Allegheny County sheriff puts his sights on gun safety
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With applications for gun permits on the rise, Allegheny County Sheriff William Mullen wants responsible gun owners.
Last week, Sheriff Mullen held what he hopes to be the first in a series of safety seminars, with two deputies from the Allegheny County Police Training Academy sharing their expertise with about three dozen participants.
While the turnout for the seminar was promising, the number is minuscule compared with the number of permit applications the sheriff's office has received: 19,304 in 2012, a 54.8 percent increase over the 2011 figure of 12,472.
In January, the office received 2,639 applications. The number for the same month in 2012 was 1,749.
"We're absolutely jammed down there," Sheriff Mullen said about his staff's workload.
Westmoreland County Sheriff Jon Held is encountering a similar situation. His office received 12,600 applications in 2012, compared with 8,226 in 2011.
With the knowledge of the increasing numbers in mind, deputies Gary Wolverton and Mark Lewis spoke about a variety of firearms safety measures last week at the Monroeville Public Safety Training Center.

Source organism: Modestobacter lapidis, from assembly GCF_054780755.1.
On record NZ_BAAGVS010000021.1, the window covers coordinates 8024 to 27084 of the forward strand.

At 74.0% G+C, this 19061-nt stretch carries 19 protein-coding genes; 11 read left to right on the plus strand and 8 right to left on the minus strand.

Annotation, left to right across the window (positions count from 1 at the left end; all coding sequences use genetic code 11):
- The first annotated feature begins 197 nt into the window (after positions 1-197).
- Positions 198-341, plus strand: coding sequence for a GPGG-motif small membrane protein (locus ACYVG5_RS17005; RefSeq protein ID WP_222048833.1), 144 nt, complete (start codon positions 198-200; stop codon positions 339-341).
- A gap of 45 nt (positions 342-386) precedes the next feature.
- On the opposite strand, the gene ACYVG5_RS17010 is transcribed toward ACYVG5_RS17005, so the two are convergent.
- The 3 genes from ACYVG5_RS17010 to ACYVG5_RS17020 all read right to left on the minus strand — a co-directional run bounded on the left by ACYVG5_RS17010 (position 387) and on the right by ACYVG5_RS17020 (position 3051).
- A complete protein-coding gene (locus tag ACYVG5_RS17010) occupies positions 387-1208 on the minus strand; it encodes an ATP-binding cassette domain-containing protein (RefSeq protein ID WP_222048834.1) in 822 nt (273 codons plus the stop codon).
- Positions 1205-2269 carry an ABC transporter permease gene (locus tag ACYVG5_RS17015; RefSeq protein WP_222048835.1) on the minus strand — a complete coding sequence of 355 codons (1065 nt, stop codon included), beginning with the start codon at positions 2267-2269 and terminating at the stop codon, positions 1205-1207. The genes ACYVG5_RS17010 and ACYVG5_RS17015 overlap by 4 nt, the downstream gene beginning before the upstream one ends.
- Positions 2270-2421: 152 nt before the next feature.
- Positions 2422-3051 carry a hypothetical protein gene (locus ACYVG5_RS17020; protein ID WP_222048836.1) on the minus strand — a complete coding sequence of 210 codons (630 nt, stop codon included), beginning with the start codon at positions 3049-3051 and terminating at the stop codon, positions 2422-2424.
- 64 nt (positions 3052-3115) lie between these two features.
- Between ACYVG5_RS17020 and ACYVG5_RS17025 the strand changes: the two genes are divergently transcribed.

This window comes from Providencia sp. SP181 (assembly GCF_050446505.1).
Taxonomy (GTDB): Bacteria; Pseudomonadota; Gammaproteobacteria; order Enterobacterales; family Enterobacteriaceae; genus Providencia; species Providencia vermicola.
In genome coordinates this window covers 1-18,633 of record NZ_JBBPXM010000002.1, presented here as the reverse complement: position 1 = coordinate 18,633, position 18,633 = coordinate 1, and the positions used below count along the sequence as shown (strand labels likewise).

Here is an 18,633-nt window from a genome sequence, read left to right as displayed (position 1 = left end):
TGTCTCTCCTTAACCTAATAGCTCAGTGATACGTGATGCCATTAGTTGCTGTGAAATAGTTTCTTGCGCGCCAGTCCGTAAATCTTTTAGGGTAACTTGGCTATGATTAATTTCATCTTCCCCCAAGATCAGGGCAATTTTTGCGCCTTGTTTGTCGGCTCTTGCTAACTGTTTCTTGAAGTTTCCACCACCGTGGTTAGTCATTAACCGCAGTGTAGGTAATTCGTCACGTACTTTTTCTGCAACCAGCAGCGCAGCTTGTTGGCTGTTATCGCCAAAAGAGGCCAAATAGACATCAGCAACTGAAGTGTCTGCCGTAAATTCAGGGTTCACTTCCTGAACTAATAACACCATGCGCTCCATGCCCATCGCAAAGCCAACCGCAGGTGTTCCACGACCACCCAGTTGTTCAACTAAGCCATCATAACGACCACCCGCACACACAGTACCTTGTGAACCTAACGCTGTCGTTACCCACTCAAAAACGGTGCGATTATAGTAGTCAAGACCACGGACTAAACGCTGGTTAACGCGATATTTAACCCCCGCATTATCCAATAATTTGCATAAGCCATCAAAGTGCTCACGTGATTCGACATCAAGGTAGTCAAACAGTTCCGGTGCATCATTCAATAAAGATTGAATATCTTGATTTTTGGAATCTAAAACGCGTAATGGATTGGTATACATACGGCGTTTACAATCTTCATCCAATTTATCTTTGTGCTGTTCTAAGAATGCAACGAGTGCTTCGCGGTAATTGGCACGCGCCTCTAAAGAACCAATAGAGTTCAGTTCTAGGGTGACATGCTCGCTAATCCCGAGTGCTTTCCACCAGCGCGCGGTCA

"It's an incredible responsibility," Deputy Wolverton said about gun ownership as he and Deputy Lewis addressed topics such as ammunition, safes and locks, and considerations about children and firearms.
They recommended teaching youngsters not to handle a gun, but such measures are not enough to ensure safety.
"Don't ever trust that they won't touch it if you're not there, even if you've explained it," Deputy Lewis said.
The deputies offered general guidelines about storage, which they stressed as a major component regarding firearms safety, suggesting that owners shop around and consider spending more on items that will provide for greater reliability. For those who carry handguns, that also applies to holsters.
Other considerations when carrying firearms include being aware of places where they're not allowed, which could include private property at the owner's discretion. The deputies also advised owners to check other states' gun laws when planning to travel.
The discharge of firearms raises further safety issues.
"Think about what you're shooting into. Is grandpap on the other side of that wall?" Deputy Lewis said. "You can't know enough about what is beyond your target."
He and Mr. Wolverton encouraged participants to contact the sheriff's office to provide feedback about the seminar. Further sessions will be posted on sheriffalleghenycounty.com when scheduled.
In Westmoreland County, information about safety is available at the sheriff's office in the county courthouse and soon will be posted on his website.
First Published February 21, 2013 4:59 am